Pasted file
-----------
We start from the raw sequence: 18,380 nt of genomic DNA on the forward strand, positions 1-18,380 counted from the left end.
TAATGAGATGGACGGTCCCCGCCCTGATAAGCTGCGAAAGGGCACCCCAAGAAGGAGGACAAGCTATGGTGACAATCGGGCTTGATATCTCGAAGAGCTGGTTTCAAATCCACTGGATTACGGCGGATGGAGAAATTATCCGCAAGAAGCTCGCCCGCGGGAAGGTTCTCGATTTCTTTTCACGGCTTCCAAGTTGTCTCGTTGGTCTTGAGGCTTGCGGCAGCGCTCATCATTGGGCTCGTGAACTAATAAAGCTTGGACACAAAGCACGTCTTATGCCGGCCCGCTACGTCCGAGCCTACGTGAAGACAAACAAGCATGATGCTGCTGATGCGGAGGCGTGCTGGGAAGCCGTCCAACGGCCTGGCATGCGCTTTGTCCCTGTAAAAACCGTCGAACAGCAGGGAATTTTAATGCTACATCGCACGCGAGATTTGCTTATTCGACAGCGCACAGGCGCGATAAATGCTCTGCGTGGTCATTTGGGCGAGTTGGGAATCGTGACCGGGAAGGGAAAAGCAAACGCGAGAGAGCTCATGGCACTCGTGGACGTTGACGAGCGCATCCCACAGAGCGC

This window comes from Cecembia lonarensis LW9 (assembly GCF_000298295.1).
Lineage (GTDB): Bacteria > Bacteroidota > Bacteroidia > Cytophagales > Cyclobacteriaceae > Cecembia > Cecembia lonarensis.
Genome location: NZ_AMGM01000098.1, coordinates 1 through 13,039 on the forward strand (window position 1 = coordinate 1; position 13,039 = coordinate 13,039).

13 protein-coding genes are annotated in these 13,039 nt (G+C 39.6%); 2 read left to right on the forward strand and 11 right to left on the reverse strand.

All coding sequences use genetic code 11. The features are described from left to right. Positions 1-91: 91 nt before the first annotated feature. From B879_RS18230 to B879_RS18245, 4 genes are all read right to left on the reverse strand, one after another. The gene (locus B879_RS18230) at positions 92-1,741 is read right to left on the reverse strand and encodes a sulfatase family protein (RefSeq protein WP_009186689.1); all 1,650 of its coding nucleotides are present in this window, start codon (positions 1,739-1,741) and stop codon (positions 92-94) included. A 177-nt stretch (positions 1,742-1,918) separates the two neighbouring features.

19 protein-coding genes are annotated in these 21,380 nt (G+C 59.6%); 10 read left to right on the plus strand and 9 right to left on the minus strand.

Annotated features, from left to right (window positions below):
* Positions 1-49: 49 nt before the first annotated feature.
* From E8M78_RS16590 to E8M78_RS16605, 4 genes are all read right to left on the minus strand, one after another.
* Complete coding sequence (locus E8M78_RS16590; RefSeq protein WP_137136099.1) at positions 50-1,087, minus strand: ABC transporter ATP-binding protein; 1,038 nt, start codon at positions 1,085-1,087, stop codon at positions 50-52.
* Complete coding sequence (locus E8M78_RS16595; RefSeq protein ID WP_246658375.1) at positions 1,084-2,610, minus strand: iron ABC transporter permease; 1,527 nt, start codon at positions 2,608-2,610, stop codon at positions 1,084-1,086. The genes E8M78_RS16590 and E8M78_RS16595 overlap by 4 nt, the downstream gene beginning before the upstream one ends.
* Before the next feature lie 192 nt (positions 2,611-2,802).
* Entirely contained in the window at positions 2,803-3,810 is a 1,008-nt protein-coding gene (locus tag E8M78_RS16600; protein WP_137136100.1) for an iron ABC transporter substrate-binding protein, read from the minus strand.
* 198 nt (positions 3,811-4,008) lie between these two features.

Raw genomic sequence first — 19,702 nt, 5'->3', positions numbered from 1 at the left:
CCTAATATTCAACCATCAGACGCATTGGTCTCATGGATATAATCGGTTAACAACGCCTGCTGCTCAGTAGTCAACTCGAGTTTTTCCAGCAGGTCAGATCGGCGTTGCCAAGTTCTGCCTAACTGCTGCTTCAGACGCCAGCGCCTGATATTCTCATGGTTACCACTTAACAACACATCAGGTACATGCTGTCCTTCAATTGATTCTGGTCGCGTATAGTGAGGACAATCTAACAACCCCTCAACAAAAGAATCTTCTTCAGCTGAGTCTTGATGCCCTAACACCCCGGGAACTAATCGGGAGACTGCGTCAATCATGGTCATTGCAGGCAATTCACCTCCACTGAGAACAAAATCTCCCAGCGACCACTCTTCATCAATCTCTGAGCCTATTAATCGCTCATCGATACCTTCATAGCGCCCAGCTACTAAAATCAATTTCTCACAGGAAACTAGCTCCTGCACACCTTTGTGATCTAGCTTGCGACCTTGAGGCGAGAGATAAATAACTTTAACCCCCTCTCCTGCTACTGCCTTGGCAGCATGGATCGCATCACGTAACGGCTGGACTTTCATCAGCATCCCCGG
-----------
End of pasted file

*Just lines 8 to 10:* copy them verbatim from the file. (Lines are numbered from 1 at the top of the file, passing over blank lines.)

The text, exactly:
19 protein-coding genes are annotated in these 21,380 nt (G+C 59.6%); 10 read left to right on the plus strand and 9 right to left on the minus strand.

Annotated features, from left to right (window positions below):
* Positions 1-49: 49 nt before the first annotated feature.